Roxanne Roberts
Washington Post Staff Writer
Sunday, May 19, 1996; 8:38 AM

The blood was like Jell-O. That is what blood gets like, after you die, before they tidy up.

Somehow, I had expected it would be gone. The police and coroner spent more than an hour behind the closed door; surely it was someone's job to clean it up. But when they left, it still covered the kitchen floor like the glazing on a candy apple.

You couldn't mop it. You needed a dustpan and a bucket.

I got on my knees, slid the pan against the linoleum and lifted chunks to the bucket. It took hours to clean it all up, and even after that we found pools I had missed under the stove and sink.

It wasn't until I finally stood up that I noticed the pictures from his wallet. The wooden breadboard had been pulled out slightly, and four photographs were spilled across it. "Now what?" I thought with annoyance. "What were the police looking for?"

But then it hit me. The police hadn't done it. These snapshots -- one of my mother, one of our dog and two of my brother and me -- had been carefully set out in a row, by my father.

It was his penultimate act, just before he knelt on the floor, put the barrel of a .22 rifle in his mouth, and squeezed the trigger.

He was 46 years old. I was 21. This week marks the 20th anniversary of his death. And I am still cleaning up.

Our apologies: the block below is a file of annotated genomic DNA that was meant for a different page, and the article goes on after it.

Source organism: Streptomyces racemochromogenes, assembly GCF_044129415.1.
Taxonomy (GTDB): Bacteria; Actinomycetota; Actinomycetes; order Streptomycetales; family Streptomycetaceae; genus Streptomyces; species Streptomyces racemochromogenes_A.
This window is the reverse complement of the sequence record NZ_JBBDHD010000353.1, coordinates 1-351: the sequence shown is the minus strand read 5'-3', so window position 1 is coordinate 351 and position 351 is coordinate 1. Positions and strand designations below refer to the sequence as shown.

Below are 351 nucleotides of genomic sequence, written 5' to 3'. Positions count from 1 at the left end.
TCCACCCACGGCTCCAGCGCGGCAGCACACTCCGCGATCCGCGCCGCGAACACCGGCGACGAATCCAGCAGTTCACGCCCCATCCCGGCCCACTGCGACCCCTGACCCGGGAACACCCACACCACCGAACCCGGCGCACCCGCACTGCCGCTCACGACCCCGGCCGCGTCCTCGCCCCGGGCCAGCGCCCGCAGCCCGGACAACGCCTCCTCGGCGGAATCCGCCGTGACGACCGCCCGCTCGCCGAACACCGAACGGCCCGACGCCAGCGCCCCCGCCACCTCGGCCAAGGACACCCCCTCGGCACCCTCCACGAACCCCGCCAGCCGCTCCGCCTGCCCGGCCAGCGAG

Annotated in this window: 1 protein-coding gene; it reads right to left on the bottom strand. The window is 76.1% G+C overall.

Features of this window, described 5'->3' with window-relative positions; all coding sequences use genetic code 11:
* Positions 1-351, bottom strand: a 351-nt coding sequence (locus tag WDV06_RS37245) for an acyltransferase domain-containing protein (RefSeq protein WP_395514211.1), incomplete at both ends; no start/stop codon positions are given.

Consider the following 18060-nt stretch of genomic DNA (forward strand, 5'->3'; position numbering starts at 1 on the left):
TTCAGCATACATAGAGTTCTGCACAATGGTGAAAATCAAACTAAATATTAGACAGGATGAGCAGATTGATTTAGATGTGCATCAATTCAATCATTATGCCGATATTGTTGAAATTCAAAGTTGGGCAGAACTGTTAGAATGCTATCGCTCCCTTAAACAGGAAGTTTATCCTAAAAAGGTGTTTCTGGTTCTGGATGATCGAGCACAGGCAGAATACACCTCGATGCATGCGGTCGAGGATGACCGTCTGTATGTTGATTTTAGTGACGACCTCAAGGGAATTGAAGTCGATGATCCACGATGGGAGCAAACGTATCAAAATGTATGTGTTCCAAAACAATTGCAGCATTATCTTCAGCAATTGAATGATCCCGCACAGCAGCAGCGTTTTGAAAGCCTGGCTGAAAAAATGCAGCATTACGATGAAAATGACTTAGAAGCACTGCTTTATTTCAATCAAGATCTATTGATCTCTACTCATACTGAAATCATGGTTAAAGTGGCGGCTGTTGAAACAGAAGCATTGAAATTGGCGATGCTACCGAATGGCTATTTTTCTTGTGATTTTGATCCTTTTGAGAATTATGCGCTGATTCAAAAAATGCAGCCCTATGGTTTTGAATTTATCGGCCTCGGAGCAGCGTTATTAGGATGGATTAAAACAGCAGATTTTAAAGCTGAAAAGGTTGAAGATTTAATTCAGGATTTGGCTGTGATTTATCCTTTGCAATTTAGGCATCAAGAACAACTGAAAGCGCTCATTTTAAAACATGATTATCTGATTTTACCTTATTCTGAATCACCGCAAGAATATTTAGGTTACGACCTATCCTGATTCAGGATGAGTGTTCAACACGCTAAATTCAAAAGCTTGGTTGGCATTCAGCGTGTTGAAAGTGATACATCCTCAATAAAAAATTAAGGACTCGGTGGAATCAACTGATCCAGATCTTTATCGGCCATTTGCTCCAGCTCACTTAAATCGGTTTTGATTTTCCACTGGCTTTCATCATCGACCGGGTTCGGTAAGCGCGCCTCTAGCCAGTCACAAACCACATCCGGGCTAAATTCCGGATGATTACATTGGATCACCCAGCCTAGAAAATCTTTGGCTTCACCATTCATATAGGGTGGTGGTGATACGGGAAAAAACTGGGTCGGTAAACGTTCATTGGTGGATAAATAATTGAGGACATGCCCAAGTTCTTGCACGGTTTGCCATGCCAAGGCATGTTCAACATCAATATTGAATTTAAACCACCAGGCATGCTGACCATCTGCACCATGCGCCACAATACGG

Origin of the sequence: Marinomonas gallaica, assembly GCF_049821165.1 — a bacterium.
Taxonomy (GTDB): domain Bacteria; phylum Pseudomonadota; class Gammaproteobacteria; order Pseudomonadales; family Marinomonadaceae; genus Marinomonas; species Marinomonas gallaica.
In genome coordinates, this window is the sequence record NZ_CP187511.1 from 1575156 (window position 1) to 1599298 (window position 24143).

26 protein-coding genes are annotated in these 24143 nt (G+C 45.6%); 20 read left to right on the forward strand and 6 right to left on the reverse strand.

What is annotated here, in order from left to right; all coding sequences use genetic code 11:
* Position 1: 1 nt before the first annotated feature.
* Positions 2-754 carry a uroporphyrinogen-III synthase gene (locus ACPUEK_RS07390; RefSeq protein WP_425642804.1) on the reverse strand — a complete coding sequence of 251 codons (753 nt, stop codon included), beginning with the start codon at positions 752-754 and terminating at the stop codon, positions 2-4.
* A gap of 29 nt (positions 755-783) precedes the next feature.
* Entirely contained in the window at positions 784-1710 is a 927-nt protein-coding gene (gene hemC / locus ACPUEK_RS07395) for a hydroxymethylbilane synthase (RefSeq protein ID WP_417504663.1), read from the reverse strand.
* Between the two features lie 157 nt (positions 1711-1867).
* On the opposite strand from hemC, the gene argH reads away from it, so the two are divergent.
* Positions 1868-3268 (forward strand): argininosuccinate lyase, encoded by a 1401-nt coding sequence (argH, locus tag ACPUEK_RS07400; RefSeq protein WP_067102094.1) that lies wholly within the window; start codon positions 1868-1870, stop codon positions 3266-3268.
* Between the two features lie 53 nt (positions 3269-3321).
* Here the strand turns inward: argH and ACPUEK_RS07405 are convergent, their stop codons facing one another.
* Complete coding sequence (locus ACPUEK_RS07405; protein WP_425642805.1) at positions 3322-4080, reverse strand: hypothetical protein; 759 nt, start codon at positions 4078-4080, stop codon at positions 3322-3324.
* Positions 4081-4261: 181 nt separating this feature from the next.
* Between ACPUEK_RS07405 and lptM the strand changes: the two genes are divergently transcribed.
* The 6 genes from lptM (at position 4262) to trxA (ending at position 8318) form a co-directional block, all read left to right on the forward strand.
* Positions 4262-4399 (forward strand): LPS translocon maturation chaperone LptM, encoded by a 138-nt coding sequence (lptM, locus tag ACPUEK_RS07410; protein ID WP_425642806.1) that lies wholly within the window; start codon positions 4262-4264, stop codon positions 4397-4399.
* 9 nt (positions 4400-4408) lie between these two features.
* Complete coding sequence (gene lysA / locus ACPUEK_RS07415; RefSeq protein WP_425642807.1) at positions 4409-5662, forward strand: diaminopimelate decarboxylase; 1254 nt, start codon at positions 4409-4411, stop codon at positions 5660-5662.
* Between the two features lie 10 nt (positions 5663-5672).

By the time you finish this article, another person in the United States will have killed himself. More than 30,000 people do it every year, one every 15 minutes. Few receive the attention Adm. Jeremy Boorda's suicide is getting. My father's was a textbook case: Depressed white male with gun offs himself in May. December may be the loneliest month, April the cruelest, but May is the peak time for suicide. No one knows why, but I can guess: You've made it through another winter, but your world is no warmer.

This year, thousands of families will begin the process that ours began that night 20 years ago. Studies show that their grief will be more complicated, more intense and longer lasting than for any other form of death in the family. They will receive less support and more blame from others. Some will never really get over it: Children of suicides become a higher risk for suicide themselves. I once asked a psychologist why.

"Many children feel they don't have a right to be any happier than their parents were," he said. "To be happier is a form of betrayal."

These are the legacies of suicide: guilt, anger, doubt, blame, fear, rejection, abandonment and profound grieving. Most people don't want to talk about it, don't even want to think about it. It is too raw and confusing.

CONTINUED     1                 >

© 1996 The Washington Post Company